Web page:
Germany has set aside more than €260 billion ($275 billion) to deal with the immediate risks of an energy crisis triggered by Russia's war in Ukraine, but the ultimate fix will be much costlier — if the country can pull it off at all.
The pending price tag for future-proofing the country's energy system is projected to amount to over $1 trillion by 2030, according to BloombergNEF. The costs include investments in upgrading power grids and above all new generation to manage the phase out of nuclear and coal plants, handle increased demand from electric cars and heating systems, and meet climate commitments.
The transition will require the installation of solar panels covering the equivalent of 43 soccer fields and 1,600 heat pumps every day. It also needs 27 new onshore and four offshore wind plants to be built per week, according to a wish list presented by Chancellor Olaf Scholz during a recent visit to Volkswagen AG's headquarters in Wolfsburg.
"This is a bold undertaking — possibly the boldest project since the reconstruction of Germany," Vice Chancellor Robert Habeck, who oversees climate and energy policy, said earlier this month.
Around 250 gigawatts of new capacity will have to be installed by 2030 — when power demand is expected to be about a third higher than it is now — according to estimates from Germany's network regulator and think tank Agora Energiewende.
To put the scale of the challenge in context, the required generation is enough to cover current household demand for all 448 million people in the European Union. The additions will be a mix of renewables and gas-fired plants — that might one day be converted to run on hydrogen.
It will be a long road to get there. This week, the government announced it will prepare tenders this year for gas plants that account for about a tenth of that capacity. And for renewable expansion, setting up a single wind mast can takes as long as seven years to clear Germany's red tape.
BASF SE's plans to cut 2,600 jobs as it faces strains from the energy crisis is a sign of the urgency. The chemical giant's operations in Germany swung to a loss during the second half, and it's now closing a number of energy-intensive factories, including two ammonia plants and related fertilizer facilities, resulting in 700 job cuts at its main Ludwigshafen site.
"High energy prices are now putting an additional burden on profitability and competitiveness in Europe," Chief Executive Officer Martin Brudermueller said. He also cited "overregulation, slow and bureaucratic permitting processes."
At the heart of Germany's dilemma lies political plans to phase out certain energy sources without clearly setting out the path to replace them. The country's last three nuclear power plants will shut by mid-April, and it now aims to accelerate its exit from coal to 2030. The challenge has been intensified after Russia — Germany's main energy supplier before the war — curtailed gas flows.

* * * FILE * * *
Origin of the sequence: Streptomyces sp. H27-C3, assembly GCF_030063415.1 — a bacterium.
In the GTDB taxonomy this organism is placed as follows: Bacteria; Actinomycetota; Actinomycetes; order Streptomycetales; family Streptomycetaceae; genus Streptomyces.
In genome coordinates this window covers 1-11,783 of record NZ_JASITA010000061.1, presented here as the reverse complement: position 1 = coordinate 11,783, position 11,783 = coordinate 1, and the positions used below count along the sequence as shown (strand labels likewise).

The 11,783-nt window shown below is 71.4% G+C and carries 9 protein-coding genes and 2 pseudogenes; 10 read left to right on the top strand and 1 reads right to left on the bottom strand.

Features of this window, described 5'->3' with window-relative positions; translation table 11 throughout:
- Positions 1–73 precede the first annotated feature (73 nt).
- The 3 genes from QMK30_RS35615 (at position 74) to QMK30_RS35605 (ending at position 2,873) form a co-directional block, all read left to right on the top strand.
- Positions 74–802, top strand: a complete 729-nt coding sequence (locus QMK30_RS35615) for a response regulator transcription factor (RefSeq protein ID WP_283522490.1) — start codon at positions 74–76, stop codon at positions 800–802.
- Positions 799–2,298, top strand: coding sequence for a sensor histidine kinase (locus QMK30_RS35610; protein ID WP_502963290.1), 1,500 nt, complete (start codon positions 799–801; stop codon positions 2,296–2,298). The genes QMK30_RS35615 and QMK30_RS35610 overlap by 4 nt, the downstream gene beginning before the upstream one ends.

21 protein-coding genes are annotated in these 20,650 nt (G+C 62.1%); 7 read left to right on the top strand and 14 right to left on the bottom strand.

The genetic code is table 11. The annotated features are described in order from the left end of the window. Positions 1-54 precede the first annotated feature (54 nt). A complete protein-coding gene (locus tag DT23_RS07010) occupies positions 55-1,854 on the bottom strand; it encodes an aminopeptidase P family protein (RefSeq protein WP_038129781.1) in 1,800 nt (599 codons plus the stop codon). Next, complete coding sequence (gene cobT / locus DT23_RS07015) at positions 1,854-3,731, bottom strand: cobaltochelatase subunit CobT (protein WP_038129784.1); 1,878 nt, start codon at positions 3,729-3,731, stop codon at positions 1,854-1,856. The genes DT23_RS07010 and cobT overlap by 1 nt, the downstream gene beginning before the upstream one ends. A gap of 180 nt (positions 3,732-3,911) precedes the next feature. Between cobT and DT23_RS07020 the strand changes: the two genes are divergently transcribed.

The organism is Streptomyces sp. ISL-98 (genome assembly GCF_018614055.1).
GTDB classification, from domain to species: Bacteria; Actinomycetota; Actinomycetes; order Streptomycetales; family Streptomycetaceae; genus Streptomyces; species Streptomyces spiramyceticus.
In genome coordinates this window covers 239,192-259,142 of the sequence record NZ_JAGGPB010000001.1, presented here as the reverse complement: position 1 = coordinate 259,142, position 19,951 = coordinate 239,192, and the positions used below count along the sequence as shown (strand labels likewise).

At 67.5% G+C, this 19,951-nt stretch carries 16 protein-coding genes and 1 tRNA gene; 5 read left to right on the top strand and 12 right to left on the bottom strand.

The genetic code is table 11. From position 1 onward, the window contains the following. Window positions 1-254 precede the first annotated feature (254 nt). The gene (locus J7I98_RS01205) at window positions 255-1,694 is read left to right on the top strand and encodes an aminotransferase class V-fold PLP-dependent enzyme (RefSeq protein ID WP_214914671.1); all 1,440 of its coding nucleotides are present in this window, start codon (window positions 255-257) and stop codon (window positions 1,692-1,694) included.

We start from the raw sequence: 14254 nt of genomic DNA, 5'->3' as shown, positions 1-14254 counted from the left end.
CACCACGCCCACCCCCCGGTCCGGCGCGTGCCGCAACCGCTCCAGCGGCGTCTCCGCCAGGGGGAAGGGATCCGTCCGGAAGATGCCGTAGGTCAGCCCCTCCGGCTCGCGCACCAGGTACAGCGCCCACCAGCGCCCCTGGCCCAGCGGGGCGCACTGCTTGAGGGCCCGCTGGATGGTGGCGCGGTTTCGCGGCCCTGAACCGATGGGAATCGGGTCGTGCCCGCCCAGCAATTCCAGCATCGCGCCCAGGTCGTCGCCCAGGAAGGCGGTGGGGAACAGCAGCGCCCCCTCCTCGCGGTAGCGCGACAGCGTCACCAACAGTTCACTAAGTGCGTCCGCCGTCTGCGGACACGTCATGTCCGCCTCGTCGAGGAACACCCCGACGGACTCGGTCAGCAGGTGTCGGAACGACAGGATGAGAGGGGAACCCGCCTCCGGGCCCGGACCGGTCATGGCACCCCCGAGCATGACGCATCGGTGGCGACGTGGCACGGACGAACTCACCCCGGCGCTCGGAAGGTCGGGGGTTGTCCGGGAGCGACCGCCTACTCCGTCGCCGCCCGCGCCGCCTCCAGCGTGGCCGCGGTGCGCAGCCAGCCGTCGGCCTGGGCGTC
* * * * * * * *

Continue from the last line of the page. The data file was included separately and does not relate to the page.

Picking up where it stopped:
With nuclear and coal off the table, Germany has undertaken a rapid rollout of terminals for importing more expensive liquefied natural gas as it seeks to ensure it has the energy to power its industry-heavy economy. At the same time, electric cars, heat pumps and electrolyzers for producing hydrogen are set to raise demand by 33% to around 750 terawatt-hours by 2030, according to government estimates.
While Scholz and Habeck have shown there's political will to push ahead with the transition, they need help from the private sector, including sourcing the tons of steel and other materials required for such a massive undertaking, according to Lisa Fischer, an energy-systems expert at think tank E3G.
Germany also needs to figure out how it will generate electricity when wind and sun aren't available. The government's plan so far involves readying a fleet of new gas plants that can later run on hydrogen, though it's struggling to find investors willing to take on such costly projects.
"Under the current framework conditions, sufficient investment cannot be expected," said Veronika Grimm, a member of an economic council that advises the government. The lack of funding comes from the high level of uncertainty in energy markets and unclear regulations, she added.
Doubling the Grid
Berlin is trying to solve the issue with a thorough revamp of how power is bought and sold, and a panel of experts advising the government on the redesign began deliberations this week. One option involves the establishment of so-called "capacity markets," which already exist in the UK and pay producers for availability rather than just output.
The goal is to provide incentives for hydrogen-ready gas plants, even if they're unlikely to receive much revenue outside of dark, still winter periods when renewable production is low.
Another challenge is ensuring green electricity, which is often generated in rural coastal regions in the north, can get to consumers and factories in the south. The size of Germany's grid will have to double by 2030, according to Leonhard Birnbaum, chief executive officer of utility EON SE, which runs about 800,000 kilometers (500,000 miles) of Germany's distribution network.
Despite all the challenges, Europe's largest economy still has some time to work out the kinks and get the right conditions in place, but it needs to get moving.
"Germany can do it, but there are bottlenecks that at the moment aren't being looked at in enough detail," said E3G's Fischer.
— With assistance by Anna Shiryaevskaya, Monica Raymunt and William Wilkes
Disclaimer: This article first appeared on Bloomberg, and is published by special syndication arrangement.